Death Under the Place de l'Alma

Wreck of the Mercedes
Image from: France 2 TV News.

Revulsion Expressed by Parisians and Visitors

Paris:- Sunday, 31. August 1997:- Today, the last day of the summer, the last day before school begins in France, the last day of being able to be free in the warm, bright and pleasant light of the Ile-de-France - today has turned out to be one of the sorriest days of the year; perhaps one of the sorriest days of any year.

Last night, a dark Mercedes 600 limousine left the Ritz Hotel in the Place Vendôme. It turned right into the rue de Rivoli by the arcades and went west towards the place de la Concorde. It made the half-circle there and turned west again, into the Cours Albert 1er, a one-way route which parallels the Seine.

In the warm and calm night the big car sped past the Petit Palais and the bulkier Grand Palais, hounded by a small swarm of photo- journalists who had been waiting in the Place Vendôme for just such an evening return to a private apartment.

Just before coming to the place de l'Alma the limousine swung left and off the Cours Albert 1er, towards the tunnel which runs under the busy place.

The big and powerful limousine did not come out of the tunnel. It did not reach the avenue de New York in the eighth arrondissement on the other side; it did not reach the destination of its passengers.

Witnesses said the car appeared to be travelling at high speed - perhaps as much as 150 kph - and the motor sounded as if it was turning at high rpm. The luxury Mercedes was followed by a reported seven photo-journalists on motorcycles and scooters.

These were the first to reach the scene of the totally wrecked limousine, which went out of control in the tunnel, hitting a conrete pillar and smashing into a wall.

The site of the wreck was the unplanned end of the evening's excursion. Nevertheless, the photo-journalists did their work just as if the intended destination had been reached.

Killed outright in the crash were the driver and Emad Mohamed 'Dodi' al Fahed, 41, son of the owner of the Ritz Hotel. His companion, for the past month and for the evening, Diana, Princess of Wales, 36, died in the Pité-Salpêtrière Hospital at four o'clock this morning. A fourth passenger, the bodyguard, was not seriously injured but is in hospital.

As the news became known of the deaths of the Princess and Mr. al Fayed, first France, and then Europe, came to a halt. State TV France 2 devoted 25 minutes of the mid-day news to the story and after a short pause broadcast a 'Special Edition' non-stop until 14:30.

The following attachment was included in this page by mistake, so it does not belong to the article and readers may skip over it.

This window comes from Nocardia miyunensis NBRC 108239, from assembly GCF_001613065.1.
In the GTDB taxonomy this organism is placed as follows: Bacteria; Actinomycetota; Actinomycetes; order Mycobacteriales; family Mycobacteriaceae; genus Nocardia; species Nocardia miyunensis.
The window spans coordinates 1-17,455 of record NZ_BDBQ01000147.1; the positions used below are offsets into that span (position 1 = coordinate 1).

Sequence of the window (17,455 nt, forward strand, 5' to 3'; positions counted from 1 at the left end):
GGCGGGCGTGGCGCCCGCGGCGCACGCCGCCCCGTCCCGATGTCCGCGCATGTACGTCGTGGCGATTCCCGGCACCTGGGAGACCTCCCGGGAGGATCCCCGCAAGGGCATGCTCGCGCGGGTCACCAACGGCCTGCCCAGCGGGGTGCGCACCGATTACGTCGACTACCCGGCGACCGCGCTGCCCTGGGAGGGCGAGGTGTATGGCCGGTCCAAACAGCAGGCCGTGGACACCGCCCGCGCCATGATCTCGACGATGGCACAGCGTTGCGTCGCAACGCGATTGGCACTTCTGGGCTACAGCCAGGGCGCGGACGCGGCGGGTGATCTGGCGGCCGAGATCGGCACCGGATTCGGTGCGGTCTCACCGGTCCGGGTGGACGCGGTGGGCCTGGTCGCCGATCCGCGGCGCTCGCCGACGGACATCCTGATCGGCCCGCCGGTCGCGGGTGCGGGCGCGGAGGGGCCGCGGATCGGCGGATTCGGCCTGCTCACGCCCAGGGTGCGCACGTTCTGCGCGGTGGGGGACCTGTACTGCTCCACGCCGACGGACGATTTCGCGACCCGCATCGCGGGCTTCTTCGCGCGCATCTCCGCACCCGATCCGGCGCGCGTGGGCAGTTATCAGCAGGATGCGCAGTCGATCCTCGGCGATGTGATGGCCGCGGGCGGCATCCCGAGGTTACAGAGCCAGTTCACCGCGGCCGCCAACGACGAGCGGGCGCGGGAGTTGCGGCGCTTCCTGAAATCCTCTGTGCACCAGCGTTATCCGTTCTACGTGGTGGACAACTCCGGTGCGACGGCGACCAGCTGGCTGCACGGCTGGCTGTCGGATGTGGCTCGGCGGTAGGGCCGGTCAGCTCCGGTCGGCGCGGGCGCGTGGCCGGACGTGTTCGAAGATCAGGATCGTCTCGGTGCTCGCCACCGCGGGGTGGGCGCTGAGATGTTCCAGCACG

The TV news showed Parisians and visitors to the city in the tunnel under the place de l'Alma early this morning, placing flowers by the concrete pillar hit by the car, while traffic crept slowly through. Police later closed access to the tunnel to pedestrians.

Tonight the seven photo-journalists were still being held for questioning by Paris' Criminal Brigade at the quai des Orfèvres. Their photo equipment and their transport has been seized for examination by police specialists.

Eye-witnesses left no doubt that the photo-journalists were following the limousine; but they were obviously not close enough behind it to have become involved in the crash itself.

All the same, public sentiment against the 'paparazzi' and their methods of harassment of the famous mounted. One speaker referred to the 'savage capitalism' of the press.

The one-time head of the Gamma and Sygma photo agency in Paris suggested that the public demands the photos, the editors are eager to publish the photos, and the publishers of the picture press, push for the profits to be gained from increased circulation.

It is not clear which comes first - the publishers' desire for profits or the publics' desire for photo-features about famous people; but a France 2 TV news commentator said the public should "demand decency."

Another commentator predicted that this sector of the popular press would be discrete in the coming days ahead - as the various funerals take place - but would soon slip back to its old ways.

Meanwhile, between news broadcasts, worldwide TV news began showing 'the Princess Diana Story;' in words, but mostly in pictures.

Until Paris police are able to talk to the surviving bodyguard, we will not know exactly what happened in the tunnel under the place de l'Alma on a warm Paris Saturday night at the end of the this year's - mostly - wonderful summer.

This was no way to end it.


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